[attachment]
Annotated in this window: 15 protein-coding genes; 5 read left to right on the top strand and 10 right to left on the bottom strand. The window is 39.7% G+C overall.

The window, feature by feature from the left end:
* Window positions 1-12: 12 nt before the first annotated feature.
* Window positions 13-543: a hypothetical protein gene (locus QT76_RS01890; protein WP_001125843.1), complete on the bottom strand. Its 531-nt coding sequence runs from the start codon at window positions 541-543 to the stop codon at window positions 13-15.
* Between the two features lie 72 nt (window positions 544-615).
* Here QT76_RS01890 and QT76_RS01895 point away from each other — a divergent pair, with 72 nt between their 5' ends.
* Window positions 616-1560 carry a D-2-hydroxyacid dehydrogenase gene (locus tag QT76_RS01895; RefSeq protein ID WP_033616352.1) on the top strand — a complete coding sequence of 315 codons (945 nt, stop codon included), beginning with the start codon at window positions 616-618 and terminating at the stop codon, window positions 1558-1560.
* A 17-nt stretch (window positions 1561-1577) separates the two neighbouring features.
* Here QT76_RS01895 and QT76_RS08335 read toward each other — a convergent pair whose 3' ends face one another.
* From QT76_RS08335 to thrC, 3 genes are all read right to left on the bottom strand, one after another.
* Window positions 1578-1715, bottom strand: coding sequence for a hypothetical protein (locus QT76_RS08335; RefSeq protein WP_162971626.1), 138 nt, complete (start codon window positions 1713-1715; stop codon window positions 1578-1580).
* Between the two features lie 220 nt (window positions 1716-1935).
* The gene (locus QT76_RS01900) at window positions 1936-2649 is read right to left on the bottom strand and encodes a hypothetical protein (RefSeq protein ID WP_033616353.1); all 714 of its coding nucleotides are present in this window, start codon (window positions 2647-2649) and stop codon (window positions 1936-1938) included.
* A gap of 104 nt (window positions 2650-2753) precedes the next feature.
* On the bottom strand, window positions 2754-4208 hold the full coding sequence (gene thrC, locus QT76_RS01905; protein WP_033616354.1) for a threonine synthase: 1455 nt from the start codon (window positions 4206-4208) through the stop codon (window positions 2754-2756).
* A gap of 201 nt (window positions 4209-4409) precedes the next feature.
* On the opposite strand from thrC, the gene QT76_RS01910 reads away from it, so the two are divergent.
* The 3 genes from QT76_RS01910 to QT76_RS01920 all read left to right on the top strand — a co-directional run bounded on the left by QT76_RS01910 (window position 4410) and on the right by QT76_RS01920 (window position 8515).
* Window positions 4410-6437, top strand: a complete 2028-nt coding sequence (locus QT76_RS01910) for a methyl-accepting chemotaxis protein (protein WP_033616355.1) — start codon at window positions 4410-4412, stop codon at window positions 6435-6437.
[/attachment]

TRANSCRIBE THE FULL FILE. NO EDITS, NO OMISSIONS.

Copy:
Annotated in this window: 15 protein-coding genes; 5 read left to right on the top strand and 10 right to left on the bottom strand. The window is 39.7% G+C overall.

The window, feature by feature from the left end:
* Window positions 1-12: 12 nt before the first annotated feature.
* Window positions 13-543: a hypothetical protein gene (locus QT76_RS01890; protein WP_001125843.1), complete on the bottom strand. Its 531-nt coding sequence runs from the start codon at window positions 541-543 to the stop codon at window positions 13-15.
* Between the two features lie 72 nt (window positions 544-615).
* Here QT76_RS01890 and QT76_RS01895 point away from each other — a divergent pair, with 72 nt between their 5' ends.
* Window positions 616-1560 carry a D-2-hydroxyacid dehydrogenase gene (locus tag QT76_RS01895; RefSeq protein ID WP_033616352.1) on the top strand — a complete coding sequence of 315 codons (945 nt, stop codon included), beginning with the start codon at window positions 616-618 and terminating at the stop codon, window positions 1558-1560.
* A 17-nt stretch (window positions 1561-1577) separates the two neighbouring features.
* Here QT76_RS01895 and QT76_RS08335 read toward each other — a convergent pair whose 3' ends face one another.
* From QT76_RS08335 to thrC, 3 genes are all read right to left on the bottom strand, one after another.
* Window positions 1578-1715, bottom strand: coding sequence for a hypothetical protein (locus QT76_RS08335; RefSeq protein WP_162971626.1), 138 nt, complete (start codon window positions 1713-1715; stop codon window positions 1578-1580).
* Between the two features lie 220 nt (window positions 1716-1935).
* The gene (locus QT76_RS01900) at window positions 1936-2649 is read right to left on the bottom strand and encodes a hypothetical protein (RefSeq protein ID WP_033616353.1); all 714 of its coding nucleotides are present in this window, start codon (window positions 2647-2649) and stop codon (window positions 1936-1938) included.
* A gap of 104 nt (window positions 2650-2753) precedes the next feature.
* On the bottom strand, window positions 2754-4208 hold the full coding sequence (gene thrC, locus QT76_RS01905; protein WP_033616354.1) for a threonine synthase: 1455 nt from the start codon (window positions 4206-4208) through the stop codon (window positions 2754-2756).
* A gap of 201 nt (window positions 4209-4409) precedes the next feature.
* On the opposite strand from thrC, the gene QT76_RS01910 reads away from it, so the two are divergent.
* The 3 genes from QT76_RS01910 to QT76_RS01920 all read left to right on the top strand — a co-directional run bounded on the left by QT76_RS01910 (window position 4410) and on the right by QT76_RS01920 (window position 8515).
* Window positions 4410-6437, top strand: a complete 2028-nt coding sequence (locus QT76_RS01910) for a methyl-accepting chemotaxis protein (protein WP_033616355.1) — start codon at window positions 4410-4412, stop codon at window positions 6435-6437.